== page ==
On last season’s “Dancing With The Stars,” the brothers Hanson – Taylor, Zac and Isaac- appeared on the ABC celebrity dance competition’s “Guilty Pleasures” week, featuring their inescapably catchy hit “MmmBop:”. No band exactly cherishes the idea that anyone would have to feel guilty in order to justify liking their music, but during the show, lead singer Taylor had a thought.
“We were performing songs by people like Lionel Richie, and we were kinda like ‘Hey, does ‘guilty pleasure’ mean ‘really, really successful?’” says Taylor, once a ruddy-cheeked page boy-wearing 14-year-old, now a 28-year-old married dad. “We were like ‘We’ll take it!’”
Hanson hits the Culture Room Friday with their new album “Shout It Out,” but when their first studio album, “Middle of Nowhere” hit in 1997, critics seemed not to know what to make of them. They were three cherub-faced blond brothers whose music was informed more by early soul-inflected rock than by the Disney alums and boy bands sharing those charts with them. Well, they were literally boys in a band, who wrote and played their own music. But they weren’t edgy, sexy or cool, and their age, as well as their wholesomeness, made them easy to dismiss.
Nevertheless, they hit the media circuit hard, and their interviews were fun, fast, ocassionally frustrating (it was hard to tell who was talking sometimes!) and surprisingly professional – in full disclosure, I interviewed them by phone twice, and remember a lot of passing of the phone back and forth.
Taylor, who I remember as incredibly serious and polite for such a young and newly famous, says now that he remembers being “excited to be doing what we were doing, as we are now. But there were times when the idea of the media and a public persona felt a little bizarre, to keep that up. We understood it was a lot to navigate, but it was part of being in the public eye. Unfortunately, what you say and communicate very often does not come through when the stories are written. You just can’t take it personally.”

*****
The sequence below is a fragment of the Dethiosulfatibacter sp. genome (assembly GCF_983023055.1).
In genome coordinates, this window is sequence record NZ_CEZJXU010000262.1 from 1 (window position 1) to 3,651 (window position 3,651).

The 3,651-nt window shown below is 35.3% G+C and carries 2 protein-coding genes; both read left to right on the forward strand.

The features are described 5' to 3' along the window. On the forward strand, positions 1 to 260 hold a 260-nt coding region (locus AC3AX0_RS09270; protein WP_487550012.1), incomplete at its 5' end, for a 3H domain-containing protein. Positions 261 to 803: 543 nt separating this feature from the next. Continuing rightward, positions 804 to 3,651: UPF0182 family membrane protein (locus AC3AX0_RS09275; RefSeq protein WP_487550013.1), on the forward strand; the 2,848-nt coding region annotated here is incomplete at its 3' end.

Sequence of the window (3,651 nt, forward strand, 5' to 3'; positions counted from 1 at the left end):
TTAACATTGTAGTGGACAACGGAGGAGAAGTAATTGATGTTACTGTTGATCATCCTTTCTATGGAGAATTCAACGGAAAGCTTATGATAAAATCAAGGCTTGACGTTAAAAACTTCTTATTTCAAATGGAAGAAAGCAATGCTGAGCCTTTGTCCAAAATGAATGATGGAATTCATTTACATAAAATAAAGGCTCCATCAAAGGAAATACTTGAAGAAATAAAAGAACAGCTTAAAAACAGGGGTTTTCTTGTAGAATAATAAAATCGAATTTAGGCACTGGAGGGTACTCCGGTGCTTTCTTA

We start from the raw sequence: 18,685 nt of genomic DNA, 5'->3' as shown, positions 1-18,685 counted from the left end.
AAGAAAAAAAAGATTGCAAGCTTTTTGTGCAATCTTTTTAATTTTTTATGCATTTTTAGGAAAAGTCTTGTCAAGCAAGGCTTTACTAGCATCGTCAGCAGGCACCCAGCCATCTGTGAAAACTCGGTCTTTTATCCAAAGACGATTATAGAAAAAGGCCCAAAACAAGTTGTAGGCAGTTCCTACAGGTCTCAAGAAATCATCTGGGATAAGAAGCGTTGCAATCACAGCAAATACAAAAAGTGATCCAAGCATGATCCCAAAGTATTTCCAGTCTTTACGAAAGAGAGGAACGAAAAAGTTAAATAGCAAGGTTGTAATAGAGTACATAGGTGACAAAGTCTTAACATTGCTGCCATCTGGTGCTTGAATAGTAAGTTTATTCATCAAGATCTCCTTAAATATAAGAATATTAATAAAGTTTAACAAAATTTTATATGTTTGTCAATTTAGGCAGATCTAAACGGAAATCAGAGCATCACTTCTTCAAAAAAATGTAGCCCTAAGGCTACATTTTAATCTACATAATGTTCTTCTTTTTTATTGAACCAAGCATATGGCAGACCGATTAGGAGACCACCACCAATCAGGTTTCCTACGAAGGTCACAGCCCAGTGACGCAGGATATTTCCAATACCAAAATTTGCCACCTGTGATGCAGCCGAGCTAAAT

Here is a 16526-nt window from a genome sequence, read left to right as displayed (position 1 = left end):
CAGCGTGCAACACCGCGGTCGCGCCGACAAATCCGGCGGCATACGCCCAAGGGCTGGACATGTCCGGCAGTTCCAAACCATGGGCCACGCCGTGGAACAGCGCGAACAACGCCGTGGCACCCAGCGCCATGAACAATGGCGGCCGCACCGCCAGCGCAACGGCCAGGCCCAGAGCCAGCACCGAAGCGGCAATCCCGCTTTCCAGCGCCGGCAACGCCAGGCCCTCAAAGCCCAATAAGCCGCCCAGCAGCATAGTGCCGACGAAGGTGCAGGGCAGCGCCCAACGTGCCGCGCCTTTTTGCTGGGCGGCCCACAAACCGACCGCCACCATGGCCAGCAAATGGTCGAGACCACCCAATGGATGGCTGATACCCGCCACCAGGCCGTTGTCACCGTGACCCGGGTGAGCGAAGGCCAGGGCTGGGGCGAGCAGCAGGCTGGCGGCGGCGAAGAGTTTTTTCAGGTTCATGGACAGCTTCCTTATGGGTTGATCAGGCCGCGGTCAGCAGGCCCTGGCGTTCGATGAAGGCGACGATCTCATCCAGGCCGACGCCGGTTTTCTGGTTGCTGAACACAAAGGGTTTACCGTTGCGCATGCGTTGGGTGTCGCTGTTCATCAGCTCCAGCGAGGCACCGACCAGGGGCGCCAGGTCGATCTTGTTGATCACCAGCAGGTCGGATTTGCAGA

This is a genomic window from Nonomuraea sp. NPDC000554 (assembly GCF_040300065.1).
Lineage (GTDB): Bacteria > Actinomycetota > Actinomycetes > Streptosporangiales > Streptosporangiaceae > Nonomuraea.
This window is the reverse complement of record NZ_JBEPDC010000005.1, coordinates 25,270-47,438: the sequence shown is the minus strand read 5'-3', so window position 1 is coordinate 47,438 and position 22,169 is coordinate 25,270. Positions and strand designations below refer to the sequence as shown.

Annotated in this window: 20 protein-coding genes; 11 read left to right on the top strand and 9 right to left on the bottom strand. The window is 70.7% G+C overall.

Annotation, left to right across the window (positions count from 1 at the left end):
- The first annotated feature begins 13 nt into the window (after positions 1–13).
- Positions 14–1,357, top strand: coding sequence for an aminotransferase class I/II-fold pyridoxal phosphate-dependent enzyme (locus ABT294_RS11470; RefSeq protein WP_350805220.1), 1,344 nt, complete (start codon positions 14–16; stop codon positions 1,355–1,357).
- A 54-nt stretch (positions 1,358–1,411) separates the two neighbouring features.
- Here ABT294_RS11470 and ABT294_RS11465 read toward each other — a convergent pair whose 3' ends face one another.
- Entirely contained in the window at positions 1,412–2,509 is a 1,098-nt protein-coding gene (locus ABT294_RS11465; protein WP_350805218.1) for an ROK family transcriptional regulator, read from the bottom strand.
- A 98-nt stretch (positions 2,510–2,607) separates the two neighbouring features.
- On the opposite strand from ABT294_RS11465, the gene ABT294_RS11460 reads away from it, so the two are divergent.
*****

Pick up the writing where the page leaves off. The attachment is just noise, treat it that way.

Indeed. But that’s a lesson anyone even remotely famous must learn eventually, and one “definitely important to learn early,” he says. “The sooner you learn that, the sooner you stop making every single mistake. We got an exceptionally early start in our career – next year we’ll have been in a band for 20 years – and having that experience and the ability to pull from that is great. We’ve kind of had two or three shots at it, a couple of extra swings.”
Their latest album again mines the vibe of the past – I always thought Taylor in particularly was a Midwestern Little Stevie Winwood. Taylor says that they’ve always been “about classic rock and roll, which was really the thing that inspired us and initially brought us into music – Chuck Berry, Aretha Franklin, Bobby Darren, Sam and Dave. You grow in your influences – there were a lot of great 70s bands, and we grew up in the ’90s, so the last couple of albums were a little more pop rock, with more guitar.”
And in the spirit of some of those classic recordings, much of “Shout It Out” was done in one room, old school, “done in pre-production, where we sorted out the arrangement of the songs,” Taylor says.
In the days since “MmmBop,” the band members did their own things, got married and had kids, and even did some musical exploration outside of Hanson. While Taylor says “there’s a place for taking a pause, we can’t imagine not making records. Once you’ve experienced this sort of lifestyle, and being able to create something, speaking to a massive audience, or even a medium audience, it’s an addictive game. It’s for the adrenaline junkie. We get to create something, to share it and walk on stage to try and convert people each night. It’s great to see them get converted and sing your songs back to you. The idea of it being a phase was never something that was a factor for any of us.”
And that’s nothing to be guilty of.